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Morris Mester v. Miller and Reed

June 23, 2011

MORRIS MESTER, PLAINTIFF,
v.
MILLER AND REED, DEFENDANTS.



The opinion of the court was delivered by: Kendall J. Newman United States Magistrate Judge

FINDINGS & RECOMMENDATIONS

Plaintiff is a state prisoner, presently housed at Pleasant Valley State Prison, Coalinga, California ("PVSP"), proceeding without counsel. Plaintiff's motions for preliminary injunctive relief are now before the court. (Dkt. Nos. 69, 70, 71, 74, 78 & 80.) Pursuant to this court's briefing order, defendants filed an opposition to plaintiff's motions on May 25, 2011. (Dkt. No. 82.) Plaintiff did not file a reply. As discussed more fully below, plaintiff's motions for injunctive relief should be denied.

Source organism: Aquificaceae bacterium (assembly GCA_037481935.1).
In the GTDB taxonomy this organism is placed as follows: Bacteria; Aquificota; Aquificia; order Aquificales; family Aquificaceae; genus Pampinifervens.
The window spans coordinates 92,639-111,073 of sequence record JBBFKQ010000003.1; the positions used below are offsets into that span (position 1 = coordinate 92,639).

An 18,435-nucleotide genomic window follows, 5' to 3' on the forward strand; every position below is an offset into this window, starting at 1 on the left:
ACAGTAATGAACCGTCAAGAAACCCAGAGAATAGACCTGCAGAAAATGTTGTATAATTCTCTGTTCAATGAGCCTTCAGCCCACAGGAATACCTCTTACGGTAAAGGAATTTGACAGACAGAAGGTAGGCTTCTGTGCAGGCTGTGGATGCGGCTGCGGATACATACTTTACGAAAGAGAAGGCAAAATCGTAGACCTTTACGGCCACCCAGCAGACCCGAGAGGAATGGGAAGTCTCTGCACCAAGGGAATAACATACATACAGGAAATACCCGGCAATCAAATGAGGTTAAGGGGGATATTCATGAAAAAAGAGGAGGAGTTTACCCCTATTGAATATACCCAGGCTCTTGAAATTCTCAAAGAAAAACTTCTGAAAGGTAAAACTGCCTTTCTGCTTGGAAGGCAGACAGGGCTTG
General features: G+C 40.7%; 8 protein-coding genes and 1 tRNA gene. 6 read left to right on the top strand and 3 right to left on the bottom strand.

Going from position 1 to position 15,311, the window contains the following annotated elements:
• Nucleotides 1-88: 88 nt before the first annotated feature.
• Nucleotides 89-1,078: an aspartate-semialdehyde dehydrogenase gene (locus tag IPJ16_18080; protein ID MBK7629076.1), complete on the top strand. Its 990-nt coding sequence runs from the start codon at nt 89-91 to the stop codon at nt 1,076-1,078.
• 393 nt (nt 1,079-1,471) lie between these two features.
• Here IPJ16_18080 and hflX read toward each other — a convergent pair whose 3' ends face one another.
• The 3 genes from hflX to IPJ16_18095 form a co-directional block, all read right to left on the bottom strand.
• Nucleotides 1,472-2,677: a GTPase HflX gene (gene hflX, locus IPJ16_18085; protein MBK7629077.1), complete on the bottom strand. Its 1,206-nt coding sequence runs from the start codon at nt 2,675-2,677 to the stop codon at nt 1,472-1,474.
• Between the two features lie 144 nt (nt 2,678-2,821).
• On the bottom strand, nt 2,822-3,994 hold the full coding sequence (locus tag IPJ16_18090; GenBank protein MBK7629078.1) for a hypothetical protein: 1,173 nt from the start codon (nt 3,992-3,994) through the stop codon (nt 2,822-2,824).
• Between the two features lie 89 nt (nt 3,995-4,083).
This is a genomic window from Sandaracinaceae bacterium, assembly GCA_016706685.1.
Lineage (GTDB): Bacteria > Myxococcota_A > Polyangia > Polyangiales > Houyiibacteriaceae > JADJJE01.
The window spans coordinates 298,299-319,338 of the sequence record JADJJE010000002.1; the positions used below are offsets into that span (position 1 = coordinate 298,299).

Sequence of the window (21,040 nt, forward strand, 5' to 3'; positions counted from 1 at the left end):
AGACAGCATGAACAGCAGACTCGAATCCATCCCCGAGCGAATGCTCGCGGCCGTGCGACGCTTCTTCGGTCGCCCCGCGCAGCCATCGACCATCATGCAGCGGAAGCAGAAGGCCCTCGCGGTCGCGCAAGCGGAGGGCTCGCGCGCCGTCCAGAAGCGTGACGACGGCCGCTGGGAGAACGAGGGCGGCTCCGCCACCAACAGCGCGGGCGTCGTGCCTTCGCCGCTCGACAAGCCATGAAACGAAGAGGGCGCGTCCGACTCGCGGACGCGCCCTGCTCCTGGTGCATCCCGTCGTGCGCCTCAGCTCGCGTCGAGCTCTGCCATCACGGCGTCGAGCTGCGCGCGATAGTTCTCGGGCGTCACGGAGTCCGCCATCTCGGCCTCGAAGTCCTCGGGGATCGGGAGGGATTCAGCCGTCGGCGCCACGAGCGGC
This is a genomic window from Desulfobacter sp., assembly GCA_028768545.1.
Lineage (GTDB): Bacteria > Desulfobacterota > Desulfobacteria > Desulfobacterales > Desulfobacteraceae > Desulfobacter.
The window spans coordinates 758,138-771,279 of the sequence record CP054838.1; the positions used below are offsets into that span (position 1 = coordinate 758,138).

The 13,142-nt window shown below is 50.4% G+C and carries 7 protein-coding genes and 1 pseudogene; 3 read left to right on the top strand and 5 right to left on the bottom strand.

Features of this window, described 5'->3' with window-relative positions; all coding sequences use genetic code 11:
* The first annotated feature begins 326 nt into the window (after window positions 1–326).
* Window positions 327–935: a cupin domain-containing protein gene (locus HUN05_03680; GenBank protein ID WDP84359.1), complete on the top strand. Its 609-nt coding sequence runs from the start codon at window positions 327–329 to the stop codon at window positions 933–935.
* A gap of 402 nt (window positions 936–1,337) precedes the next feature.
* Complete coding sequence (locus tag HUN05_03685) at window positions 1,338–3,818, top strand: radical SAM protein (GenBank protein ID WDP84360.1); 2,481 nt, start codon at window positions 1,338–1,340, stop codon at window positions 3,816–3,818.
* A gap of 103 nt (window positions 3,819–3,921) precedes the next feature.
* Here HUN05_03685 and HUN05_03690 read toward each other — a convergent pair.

In his May 2, 2011 motion, plaintiff seeks a court order requiring plaintiff to be hospitalized. (Dkt. No. 69.) In plaintiff's May 3, 2011 motion, plaintiff seeks an order providing him single cell status or to be hospitalized for his polyneuropathy. (Dkt. No. 70.) In the May 5, 2011 motion, plaintiff complains about a lack of treatment at High Desert State Prison, but again reiterates his alleged need for hospitalization. (Dkt. No. 71.) Plaintiff avers he faces imminent harm from demyelinating polyneuropathy. (Id.) In plaintiff's May 9, 2011 motion, plaintiff claims Dr. Chokatos refused to (a) hospitalize plaintiff on April 28, 2011, (b) give plaintiff pain medication, and (c) refer plaintiff to another neurologist. (Dkt. No. 74.) Plaintiff claims he needs to be hospitalized immediately. Plaintiff argues that unidentified persons at PVSP have "literally stopped treating plaintiff, period, out of reprisals/discrimination." (Dkt. No. 75 at 1.) Plaintiff claims an unidentified doctor is ignoring plaintiff's severe demyelinating polyneuropathy. (Id.) Plaintiff states he has been denied surgery for his forearm and wrists. Plaintiff also claims he is in excruciating pain and that unidentified persons "refuse any kind of appropriate pain medicines to control severe pain that affects plaintiff's daily activities and sleep." (Dkt. No. 75 at 2.) Plaintiff asks the court to act immediately to get plaintiff to a hospital before he suffers irreparable injury. On May 16, 2011, plaintiff filed another motion claiming Dr. Chokatos makes false diagnoses. (Dkt. No. 78.) Plaintiff states he went to pain management on May 11, 2011, but was given "absolutely nothing for pain." (Dkt. No. 78 at 2.) Plaintiff states he "can literally die in [his] cell because of not establishing a diagnosis for this painful polyneuropathy coupled with excruciating pain." (Dkt. No. 78 at 3.) Plaintiff states he cannot leave his cell because of the severe pain. Plaintiff provided an incomplete copy of a March 1, 2011 medical record from Marshall S. Lewis, M.D., setting forth an impression of "severe degenerative osteoarthritis bilateral hips," and stating Dr. Lewis believes plaintiff requires evaluation for a total hip replacement and would be referred to Dr. Young Paik for evaluation. (Dkt. No. 78 at 5.) Plaintiff was prescribed Ultram for analgesia. (Id.) On May 18, 2011, plaintiff filed a motion to be hospitalized or transferred away from SVSP. (Dkt. No. 80.)